At Rent Application, we help landlords create paperless, online based tenant application and screening processes Whether you use another tool today or rely on paper and fax machines to get reports, Rent Application for Landlords can help. Accounts are free to setup and we have great support.
When speaking with landlords, one common question we hear revolves around whether or not to accept applicant provided credit reports. Services like Credit Karma were built to help consumers monitor their credit - but sometimes are mistaken for an independent credit source.
Be friendly, not friends with your tenants
Sometimes tenants will request to provide their report in order to reduce the application cost. And while it may seem like a nice way to save an applicant a few bucks, you shouldn’t be focused on saving the applicants money. Your screening process is built to save you the heartache and headache of dealing with a bad tenant.
Also, accepting this minor change sets a tone of flexibility. Would you also be comfortable waiving a late fee on rent?
Beware of bad actors
While most folks asking to use their printed report are simply looking to save a few dollars, some applicants may be looking to hide their past financial behaviors. A report from Credit Karma or any online source controlled by the applicant could be edited before printing to remove or change details.
It’s important to order your own credit reports to maintain the chain of custody, so you know the information you’re using to make decisions is coming from an independent source.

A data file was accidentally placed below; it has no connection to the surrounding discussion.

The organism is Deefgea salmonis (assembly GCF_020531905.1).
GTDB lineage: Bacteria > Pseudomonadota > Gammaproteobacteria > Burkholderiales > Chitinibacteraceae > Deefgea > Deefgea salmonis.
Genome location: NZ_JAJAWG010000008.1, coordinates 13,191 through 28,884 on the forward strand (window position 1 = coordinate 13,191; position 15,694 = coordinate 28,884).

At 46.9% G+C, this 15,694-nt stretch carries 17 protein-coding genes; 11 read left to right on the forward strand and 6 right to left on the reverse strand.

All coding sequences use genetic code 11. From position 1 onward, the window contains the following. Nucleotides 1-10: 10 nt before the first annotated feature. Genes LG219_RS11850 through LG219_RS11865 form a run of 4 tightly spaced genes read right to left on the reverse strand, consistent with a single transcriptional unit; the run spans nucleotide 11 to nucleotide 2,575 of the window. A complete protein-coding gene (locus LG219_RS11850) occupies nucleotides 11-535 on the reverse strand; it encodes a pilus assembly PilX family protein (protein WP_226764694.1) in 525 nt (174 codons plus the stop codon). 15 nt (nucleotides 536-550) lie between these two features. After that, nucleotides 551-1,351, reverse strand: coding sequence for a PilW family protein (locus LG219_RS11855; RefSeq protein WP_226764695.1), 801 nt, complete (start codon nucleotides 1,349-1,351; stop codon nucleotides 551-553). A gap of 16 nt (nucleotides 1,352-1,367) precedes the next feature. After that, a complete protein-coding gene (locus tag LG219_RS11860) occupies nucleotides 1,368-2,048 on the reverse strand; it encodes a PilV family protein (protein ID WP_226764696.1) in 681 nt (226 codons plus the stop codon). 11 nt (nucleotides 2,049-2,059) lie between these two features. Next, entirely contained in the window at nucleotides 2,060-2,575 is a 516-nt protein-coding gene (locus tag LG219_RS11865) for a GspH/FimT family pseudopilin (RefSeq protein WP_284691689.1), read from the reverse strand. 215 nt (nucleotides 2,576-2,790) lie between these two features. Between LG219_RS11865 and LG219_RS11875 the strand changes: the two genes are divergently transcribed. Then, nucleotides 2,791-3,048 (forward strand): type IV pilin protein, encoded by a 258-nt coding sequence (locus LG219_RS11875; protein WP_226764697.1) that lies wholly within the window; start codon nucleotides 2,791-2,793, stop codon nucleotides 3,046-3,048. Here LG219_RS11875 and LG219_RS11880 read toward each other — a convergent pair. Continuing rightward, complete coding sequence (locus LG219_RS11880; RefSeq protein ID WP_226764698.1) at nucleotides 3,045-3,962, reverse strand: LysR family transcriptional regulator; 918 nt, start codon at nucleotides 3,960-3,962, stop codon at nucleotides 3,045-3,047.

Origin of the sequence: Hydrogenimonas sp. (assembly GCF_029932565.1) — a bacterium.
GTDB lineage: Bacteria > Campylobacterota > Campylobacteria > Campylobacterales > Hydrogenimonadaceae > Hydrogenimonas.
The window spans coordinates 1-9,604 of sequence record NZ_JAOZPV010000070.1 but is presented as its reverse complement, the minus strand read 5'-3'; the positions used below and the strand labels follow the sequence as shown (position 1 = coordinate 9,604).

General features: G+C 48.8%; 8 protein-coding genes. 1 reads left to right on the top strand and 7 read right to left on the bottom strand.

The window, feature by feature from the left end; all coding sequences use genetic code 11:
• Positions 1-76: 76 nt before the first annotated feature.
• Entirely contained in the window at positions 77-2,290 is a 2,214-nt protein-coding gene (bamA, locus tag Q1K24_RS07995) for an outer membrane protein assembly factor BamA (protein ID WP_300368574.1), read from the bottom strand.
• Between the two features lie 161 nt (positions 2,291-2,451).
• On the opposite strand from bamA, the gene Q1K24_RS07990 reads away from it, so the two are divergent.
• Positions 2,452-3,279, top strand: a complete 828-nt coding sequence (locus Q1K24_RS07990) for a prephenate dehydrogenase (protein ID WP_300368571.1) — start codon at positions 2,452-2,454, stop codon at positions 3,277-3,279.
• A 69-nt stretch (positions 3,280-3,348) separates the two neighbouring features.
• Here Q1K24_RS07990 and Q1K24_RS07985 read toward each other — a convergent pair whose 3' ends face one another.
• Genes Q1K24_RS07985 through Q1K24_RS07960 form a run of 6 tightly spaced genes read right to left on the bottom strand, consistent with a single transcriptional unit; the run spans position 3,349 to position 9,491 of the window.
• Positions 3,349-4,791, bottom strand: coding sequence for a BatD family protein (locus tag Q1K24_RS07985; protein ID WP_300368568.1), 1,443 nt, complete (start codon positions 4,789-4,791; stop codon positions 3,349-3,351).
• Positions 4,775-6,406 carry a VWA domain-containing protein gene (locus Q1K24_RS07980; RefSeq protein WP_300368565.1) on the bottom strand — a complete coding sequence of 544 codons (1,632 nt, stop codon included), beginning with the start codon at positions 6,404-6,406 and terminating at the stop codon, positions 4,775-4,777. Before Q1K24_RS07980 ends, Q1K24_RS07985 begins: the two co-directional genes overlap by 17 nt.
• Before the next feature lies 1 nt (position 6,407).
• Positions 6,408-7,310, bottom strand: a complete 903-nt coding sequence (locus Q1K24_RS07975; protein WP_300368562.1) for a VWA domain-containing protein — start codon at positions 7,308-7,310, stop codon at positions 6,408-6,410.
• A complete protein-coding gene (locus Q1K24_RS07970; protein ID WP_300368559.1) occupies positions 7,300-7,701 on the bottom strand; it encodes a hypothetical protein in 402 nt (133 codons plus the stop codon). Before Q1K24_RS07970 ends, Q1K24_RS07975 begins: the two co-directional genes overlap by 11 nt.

Another issue with accepting applicant-provided credit reports, is the lack of criminal background checks, and eviction history. While each landlord should decide which tenant screening reports they want, credit, criminal and eviction are highly recommended to give a fuller picture of the applicant’s history as a tenant.
A Standard Process protects you
In order to ensure fairness in your screening process, you should always maintain a consistent process applied to all applicants. Accepting one applicant’s printed credit report could be viewed as preference if you would not accept it from all applicants.
Besides being fair to all applicants, standard processes protect you from making decisions on hunches or “gut instinct”. Following your process for every applicant, every time is the best way to be fair and make fully informed tenancy decisions.
Finally, if you’re applicant doesn’t want to pay $20 for a credit report, are they really serious about renting your property? Could this request itself be a red flag?
Your screening process is designed to protect YOU and your investment. Any weak link in your process only has the potential to hurt you.